Note: not all daylily and iris varieties are re-bloomers.

Blackberry Lily

Orange spotted flowers

Orange spotted flowers

Blackberry (Belamcanda chinensis) at Yewdell Gardens, Louisville, KY

Blackberry (Belamcanda chinensis) at Yewdell Gardens, Louisville, KY

 

 

 

 

 

 

 

Blackberry lily (Belamcanda chinensis), aka leopard lily, is native to Central Asia, China, Japan and India (USDA hardiness zones 5-9). It derives its name from clusters of shiny black seeds clearly in view as individual seed capsules split apart as they ripen. Its common name is misleading as it is not a lily, but instead a member of the Iris family (Iridaceae).

The sword-shaped leaves mimic those of gladiolus, also members of the Iris family. The medium green leaves measure up to 10 inches length. Plants grow 2 to 3 feet tall and bloom in mid to late summer (depending where you live). Flowers average 2 inches across, comprised of 6 orange colored petals splashed with red dots. Floral sprays stand on wiry, naked stems, typically 2-3 feet above the flat fan foliage. Heavy rains tend to topple floral stems which do not pick themselves back up.

Two species of blackberry lilies: 1. orange-colored flowers (B. chinensis) are most common; 2. unspotted yellow flowers of B. flabellata (‘Hello Yellow’). Latter species wants for more shade and water. Individual flowers last only a day. Decorative seed capsules are utilized in dried floral arrangements in fall.

Blackberry lilies thrive in average moist well-drained soils and light exposures from partial (4-5 hours) to full day sunlight. Plants may be started from  seed or from rhizome divisions. In late summer or fall, before capsules fully open, collect seed and sow in a prepared bed about ½ inch deep. Seedlings emerge in late spring and usually bloom the first year. Blackberry lilies fail planted in poorly drained ground.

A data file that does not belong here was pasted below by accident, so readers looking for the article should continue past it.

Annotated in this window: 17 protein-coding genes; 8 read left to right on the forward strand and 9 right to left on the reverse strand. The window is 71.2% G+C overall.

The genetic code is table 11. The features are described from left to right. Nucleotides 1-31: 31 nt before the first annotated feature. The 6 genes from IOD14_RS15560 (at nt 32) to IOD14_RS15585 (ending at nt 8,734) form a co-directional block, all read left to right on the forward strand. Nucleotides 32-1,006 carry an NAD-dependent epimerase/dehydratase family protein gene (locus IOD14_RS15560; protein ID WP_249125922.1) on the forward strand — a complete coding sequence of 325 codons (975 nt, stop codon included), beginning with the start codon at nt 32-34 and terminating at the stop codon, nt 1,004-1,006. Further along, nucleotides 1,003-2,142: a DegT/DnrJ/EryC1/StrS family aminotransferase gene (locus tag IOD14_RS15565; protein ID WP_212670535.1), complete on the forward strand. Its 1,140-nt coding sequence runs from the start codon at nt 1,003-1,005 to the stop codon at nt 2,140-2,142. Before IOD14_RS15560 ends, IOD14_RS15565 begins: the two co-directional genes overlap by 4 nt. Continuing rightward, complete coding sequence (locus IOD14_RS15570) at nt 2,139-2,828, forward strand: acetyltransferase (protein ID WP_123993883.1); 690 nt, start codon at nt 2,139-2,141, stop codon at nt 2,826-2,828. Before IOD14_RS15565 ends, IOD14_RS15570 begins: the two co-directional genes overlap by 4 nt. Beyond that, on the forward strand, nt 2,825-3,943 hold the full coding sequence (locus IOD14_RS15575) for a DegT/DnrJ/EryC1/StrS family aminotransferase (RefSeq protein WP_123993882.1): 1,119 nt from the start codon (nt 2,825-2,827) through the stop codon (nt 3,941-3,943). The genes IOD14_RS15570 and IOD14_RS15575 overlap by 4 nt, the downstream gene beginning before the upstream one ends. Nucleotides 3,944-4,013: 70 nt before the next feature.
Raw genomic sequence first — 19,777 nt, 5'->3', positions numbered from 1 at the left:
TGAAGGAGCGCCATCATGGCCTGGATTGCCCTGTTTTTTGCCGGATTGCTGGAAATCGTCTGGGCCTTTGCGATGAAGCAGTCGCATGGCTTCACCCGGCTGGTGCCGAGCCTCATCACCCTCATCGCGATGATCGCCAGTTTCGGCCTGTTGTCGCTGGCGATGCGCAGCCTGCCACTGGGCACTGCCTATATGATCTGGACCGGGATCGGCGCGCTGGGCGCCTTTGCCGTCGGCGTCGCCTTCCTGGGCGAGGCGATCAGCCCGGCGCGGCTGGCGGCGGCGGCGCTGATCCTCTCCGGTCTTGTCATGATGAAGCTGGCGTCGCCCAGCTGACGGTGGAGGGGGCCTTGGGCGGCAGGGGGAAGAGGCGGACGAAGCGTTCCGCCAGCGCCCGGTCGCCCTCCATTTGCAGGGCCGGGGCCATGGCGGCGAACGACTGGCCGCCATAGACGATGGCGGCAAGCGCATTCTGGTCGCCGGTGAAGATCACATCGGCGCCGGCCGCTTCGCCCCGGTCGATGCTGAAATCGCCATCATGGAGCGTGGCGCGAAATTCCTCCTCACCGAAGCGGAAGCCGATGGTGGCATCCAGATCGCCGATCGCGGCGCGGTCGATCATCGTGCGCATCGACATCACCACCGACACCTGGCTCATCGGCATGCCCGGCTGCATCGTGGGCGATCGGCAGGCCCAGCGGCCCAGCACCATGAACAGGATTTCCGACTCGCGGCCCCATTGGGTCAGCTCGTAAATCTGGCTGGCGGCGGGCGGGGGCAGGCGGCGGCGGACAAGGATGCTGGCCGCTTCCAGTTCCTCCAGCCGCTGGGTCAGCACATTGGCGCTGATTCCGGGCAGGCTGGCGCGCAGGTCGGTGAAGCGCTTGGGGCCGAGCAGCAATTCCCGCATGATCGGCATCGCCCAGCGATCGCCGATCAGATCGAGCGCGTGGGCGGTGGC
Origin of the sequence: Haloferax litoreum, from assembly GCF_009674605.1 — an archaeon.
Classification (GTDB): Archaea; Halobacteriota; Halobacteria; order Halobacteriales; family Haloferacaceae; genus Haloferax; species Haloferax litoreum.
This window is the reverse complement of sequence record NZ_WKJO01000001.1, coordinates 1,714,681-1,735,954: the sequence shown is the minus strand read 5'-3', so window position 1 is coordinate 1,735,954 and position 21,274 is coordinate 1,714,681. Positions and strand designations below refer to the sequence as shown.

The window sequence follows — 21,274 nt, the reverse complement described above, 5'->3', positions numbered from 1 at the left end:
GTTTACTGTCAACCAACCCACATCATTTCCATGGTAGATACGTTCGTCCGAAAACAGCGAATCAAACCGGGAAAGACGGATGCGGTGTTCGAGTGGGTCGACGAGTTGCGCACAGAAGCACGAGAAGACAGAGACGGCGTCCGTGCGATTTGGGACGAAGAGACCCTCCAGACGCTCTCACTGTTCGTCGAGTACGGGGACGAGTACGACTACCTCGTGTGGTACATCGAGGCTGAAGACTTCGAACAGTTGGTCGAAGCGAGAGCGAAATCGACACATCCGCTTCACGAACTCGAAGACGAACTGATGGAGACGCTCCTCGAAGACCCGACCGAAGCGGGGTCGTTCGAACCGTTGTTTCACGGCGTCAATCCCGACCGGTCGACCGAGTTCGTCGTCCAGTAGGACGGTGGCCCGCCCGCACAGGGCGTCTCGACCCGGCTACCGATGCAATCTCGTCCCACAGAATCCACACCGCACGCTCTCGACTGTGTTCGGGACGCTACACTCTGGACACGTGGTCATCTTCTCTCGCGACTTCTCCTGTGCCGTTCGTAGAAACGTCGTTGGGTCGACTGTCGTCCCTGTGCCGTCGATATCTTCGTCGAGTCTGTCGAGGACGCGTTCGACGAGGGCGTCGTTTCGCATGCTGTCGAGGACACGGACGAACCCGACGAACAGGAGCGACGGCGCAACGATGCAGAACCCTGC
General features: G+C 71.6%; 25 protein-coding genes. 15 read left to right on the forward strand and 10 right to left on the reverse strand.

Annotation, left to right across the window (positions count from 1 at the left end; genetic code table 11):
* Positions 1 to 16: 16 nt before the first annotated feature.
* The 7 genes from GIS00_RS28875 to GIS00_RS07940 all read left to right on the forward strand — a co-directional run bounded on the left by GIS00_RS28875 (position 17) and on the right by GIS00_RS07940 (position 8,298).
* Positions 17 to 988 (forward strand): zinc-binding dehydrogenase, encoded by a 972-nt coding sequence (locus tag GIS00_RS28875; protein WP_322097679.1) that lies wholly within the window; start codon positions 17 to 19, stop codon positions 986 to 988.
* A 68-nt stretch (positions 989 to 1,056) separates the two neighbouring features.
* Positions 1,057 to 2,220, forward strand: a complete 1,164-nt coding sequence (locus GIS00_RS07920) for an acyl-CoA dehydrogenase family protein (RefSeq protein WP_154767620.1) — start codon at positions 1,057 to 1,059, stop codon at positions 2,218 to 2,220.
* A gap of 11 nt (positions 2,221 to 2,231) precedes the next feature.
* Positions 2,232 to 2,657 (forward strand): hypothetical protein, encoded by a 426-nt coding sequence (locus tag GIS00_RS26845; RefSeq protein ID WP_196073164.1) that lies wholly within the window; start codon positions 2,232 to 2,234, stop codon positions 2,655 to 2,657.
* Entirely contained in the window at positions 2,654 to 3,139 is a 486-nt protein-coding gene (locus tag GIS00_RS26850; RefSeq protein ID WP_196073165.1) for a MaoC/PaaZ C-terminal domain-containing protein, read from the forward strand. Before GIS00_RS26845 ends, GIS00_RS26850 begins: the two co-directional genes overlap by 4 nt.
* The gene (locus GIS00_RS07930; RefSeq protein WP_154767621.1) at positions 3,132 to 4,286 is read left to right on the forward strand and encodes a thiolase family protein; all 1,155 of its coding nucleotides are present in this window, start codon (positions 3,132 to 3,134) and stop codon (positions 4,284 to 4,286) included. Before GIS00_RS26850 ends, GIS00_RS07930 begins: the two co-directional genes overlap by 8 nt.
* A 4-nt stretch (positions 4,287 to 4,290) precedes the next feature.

Clumps slowly expand via creeping rhizomes and usually not long-lived. They tend to seed-in readily, rarely becoming invasive.

Blackberry lily requires little maintenance. Few potential diseases and pests are troublesome. Iris borers may attack plant rhizomes. Some plant parts are poisonous, if ingested; keep away from young children or pets.

Beware! Yellow Jackets

 

Paper wasp (photo by Dr. Frank Hale, University of Tennessee Entomologist

Paper wasp (photo by Dr. Frank Hale, University of Tennessee Entomologist

Most humans fear and hate yellow jackets. They are actually wasps and important predators of several harmful insects. They’re easily identified by their distinctive markings along their abdomen. They tend to dart about rapidly, in a side-to-side flight pattern. Female yellow jackets are the ones capable of stinging.

Wasps (Vespula spp.) are not bees; they’re brightly colored “cousins” of ground bees. In late summer, while most ground nesting bees are storing up food for the winter, wasps begin to emerge. They had constructed their nests in cool spots such as old rodent burrows, ground holes, under roof eaves, and in mortar cracks between bricks of buildings.

Yellow jackets are social insects. They are not pollinators, but do prey on other pollinating insects and nectar. They scavenge on animal wastes and foods high in protein or sugar. Wasps are highly aggressive and are easily provoked by humans. Favorite places to forage include waste receptacles, soda cans, and picnic foods which they carry back to their nest.

The aggressive behavior of yellow jackets, coupled with their tendency to attack as a group, makes them formidable pests to deal with. When outdoors follow these few wasp avoiding tips. Keep all liquids covered. Don’t swat or crush yellow jackets as this may incite other yellow jackets to attack. If you get too near a nest, backoff slowly. Do not wear bright colored clothes or heavy perfumes.

Call a professional exterminator who has the knowledge, safety clothing, and proper pesticides to find and destroy nests close by your home or patio. Otherwise, leave these mostly beneficial insects alone.